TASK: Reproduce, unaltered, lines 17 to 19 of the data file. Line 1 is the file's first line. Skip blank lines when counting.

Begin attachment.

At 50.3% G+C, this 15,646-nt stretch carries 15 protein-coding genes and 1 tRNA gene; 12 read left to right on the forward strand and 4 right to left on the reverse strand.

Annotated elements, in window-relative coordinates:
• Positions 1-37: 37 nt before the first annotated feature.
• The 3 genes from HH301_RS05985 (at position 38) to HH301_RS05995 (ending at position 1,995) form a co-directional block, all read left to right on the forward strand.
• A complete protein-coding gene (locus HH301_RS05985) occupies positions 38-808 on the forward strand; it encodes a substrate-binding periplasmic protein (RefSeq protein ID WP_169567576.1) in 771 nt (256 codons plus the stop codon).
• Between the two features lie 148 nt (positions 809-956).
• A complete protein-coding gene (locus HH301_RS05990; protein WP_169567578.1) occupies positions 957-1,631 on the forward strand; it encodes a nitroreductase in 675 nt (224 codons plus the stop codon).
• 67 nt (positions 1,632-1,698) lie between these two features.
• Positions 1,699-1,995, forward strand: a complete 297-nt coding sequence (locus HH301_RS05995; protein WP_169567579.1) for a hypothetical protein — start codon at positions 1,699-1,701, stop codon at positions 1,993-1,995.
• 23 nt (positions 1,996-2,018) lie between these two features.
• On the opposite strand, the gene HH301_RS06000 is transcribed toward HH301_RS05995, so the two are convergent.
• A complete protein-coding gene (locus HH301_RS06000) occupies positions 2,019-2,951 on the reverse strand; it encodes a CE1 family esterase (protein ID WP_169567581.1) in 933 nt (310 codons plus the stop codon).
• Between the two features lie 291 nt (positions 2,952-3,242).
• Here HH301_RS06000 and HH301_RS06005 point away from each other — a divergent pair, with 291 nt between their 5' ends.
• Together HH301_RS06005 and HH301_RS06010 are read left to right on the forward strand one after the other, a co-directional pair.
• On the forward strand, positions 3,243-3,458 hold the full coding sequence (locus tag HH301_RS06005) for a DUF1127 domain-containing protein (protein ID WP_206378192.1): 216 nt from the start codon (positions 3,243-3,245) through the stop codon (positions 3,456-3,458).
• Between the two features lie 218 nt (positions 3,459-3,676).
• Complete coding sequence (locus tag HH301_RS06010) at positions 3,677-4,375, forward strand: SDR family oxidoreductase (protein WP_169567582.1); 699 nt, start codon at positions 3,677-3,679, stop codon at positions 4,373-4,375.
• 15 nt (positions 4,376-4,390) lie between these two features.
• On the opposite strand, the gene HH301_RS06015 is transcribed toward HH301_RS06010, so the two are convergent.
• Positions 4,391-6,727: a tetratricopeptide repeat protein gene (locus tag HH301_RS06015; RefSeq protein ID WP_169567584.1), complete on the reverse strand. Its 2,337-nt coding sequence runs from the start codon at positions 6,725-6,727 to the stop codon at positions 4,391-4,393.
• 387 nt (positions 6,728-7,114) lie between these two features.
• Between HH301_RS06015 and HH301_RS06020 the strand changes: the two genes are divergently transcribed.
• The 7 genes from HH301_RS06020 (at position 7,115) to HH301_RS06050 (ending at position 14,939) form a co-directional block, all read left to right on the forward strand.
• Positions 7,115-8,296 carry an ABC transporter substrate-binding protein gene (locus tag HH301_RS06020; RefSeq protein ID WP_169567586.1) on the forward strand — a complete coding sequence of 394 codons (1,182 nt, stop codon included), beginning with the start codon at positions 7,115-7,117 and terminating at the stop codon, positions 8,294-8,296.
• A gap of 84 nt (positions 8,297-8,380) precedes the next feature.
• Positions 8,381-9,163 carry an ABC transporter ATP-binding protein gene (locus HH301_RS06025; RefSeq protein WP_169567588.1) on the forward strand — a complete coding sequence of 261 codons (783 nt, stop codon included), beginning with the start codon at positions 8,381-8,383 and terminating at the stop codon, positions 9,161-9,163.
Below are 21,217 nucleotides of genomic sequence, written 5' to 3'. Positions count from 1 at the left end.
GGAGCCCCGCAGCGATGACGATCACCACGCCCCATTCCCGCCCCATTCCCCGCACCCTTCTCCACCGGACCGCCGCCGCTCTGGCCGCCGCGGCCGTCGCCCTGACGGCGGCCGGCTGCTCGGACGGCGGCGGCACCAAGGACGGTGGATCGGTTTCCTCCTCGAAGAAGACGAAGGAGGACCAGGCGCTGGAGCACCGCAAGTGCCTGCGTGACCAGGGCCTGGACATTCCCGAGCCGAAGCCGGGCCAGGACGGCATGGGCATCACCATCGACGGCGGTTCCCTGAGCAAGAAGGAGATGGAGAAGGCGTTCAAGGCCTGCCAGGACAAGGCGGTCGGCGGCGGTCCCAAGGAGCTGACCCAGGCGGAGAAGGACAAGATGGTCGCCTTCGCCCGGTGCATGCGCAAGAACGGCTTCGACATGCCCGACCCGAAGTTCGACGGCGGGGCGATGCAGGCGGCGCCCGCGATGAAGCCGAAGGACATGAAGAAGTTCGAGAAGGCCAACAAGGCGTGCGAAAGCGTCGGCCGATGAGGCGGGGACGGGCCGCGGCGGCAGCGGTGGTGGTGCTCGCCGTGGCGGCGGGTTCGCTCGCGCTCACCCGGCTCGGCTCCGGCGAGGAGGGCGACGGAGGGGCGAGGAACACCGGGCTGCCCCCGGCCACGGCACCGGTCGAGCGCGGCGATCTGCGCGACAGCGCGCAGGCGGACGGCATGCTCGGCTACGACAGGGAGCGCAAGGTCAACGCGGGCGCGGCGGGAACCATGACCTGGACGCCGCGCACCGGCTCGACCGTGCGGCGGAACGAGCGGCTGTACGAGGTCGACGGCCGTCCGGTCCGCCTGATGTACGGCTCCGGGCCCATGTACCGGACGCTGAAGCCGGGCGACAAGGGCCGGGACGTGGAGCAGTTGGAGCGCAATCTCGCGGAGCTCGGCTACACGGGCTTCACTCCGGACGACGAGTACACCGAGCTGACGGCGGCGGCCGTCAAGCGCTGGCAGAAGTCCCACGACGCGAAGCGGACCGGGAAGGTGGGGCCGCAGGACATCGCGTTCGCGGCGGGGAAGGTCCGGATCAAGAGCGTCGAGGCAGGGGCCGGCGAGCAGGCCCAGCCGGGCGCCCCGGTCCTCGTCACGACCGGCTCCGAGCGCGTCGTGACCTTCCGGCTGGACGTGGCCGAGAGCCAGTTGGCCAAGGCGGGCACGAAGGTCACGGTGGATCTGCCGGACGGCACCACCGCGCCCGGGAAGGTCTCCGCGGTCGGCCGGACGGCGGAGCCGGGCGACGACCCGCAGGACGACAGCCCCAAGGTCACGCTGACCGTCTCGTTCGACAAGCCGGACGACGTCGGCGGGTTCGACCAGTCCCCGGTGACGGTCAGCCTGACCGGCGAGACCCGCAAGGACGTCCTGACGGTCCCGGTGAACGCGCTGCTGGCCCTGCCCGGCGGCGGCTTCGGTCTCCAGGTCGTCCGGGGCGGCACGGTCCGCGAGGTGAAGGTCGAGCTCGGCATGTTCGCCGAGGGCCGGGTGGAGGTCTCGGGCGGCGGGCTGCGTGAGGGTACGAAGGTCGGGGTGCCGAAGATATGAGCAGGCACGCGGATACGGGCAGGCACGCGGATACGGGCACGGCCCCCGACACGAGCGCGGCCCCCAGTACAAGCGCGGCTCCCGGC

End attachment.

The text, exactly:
• Between the two features lie 218 nt (positions 3,459-3,676).
• Complete coding sequence (locus tag HH301_RS06010) at positions 3,677-4,375, forward strand: SDR family oxidoreductase (protein WP_169567582.1); 699 nt, start codon at positions 3,677-3,679, stop codon at positions 4,373-4,375.
• 15 nt (positions 4,376-4,390) lie between these two features.